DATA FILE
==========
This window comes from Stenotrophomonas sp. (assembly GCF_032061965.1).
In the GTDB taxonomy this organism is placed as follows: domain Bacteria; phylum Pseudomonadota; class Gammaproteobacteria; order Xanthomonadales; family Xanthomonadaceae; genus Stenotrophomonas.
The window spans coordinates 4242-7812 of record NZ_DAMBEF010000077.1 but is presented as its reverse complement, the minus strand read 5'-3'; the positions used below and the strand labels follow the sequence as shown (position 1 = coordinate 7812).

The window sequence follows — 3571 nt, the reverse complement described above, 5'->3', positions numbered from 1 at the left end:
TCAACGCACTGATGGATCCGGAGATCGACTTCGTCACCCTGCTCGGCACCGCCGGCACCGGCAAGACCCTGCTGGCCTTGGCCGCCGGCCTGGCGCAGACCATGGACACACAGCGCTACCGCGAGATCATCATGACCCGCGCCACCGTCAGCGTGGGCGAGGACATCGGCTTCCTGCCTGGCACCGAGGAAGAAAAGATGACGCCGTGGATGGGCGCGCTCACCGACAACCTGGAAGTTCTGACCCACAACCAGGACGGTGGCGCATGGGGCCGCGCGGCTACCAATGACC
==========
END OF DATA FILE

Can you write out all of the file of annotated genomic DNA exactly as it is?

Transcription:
This window comes from Stenotrophomonas sp. (assembly GCF_032061965.1).
In the GTDB taxonomy this organism is placed as follows: domain Bacteria; phylum Pseudomonadota; class Gammaproteobacteria; order Xanthomonadales; family Xanthomonadaceae; genus Stenotrophomonas.
The window spans coordinates 4242-7812 of record NZ_DAMBEF010000077.1 but is presented as its reverse complement, the minus strand read 5'-3'; the positions used below and the strand labels follow the sequence as shown (position 1 = coordinate 7812).

The window sequence follows — 3571 nt, the reverse complement described above, 5'->3', positions numbered from 1 at the left end:
TCAACGCACTGATGGATCCGGAGATCGACTTCGTCACCCTGCTCGGCACCGCCGGCACCGGCAAGACCCTGCTGGCCTTGGCCGCCGGCCTGGCGCAGACCATGGACACACAGCGCTACCGCGAGATCATCATGACCCGCGCCACCGTCAGCGTGGGCGAGGACATCGGCTTCCTGCCTGGCACCGAGGAAGAAAAGATGACGCCGTGGATGGGCGCGCTCACCGACAACCTGGAAGTTCTGACCCACAACCAGGACGGTGGCGCATGGGGCCGCGCGGCTACCAATGACC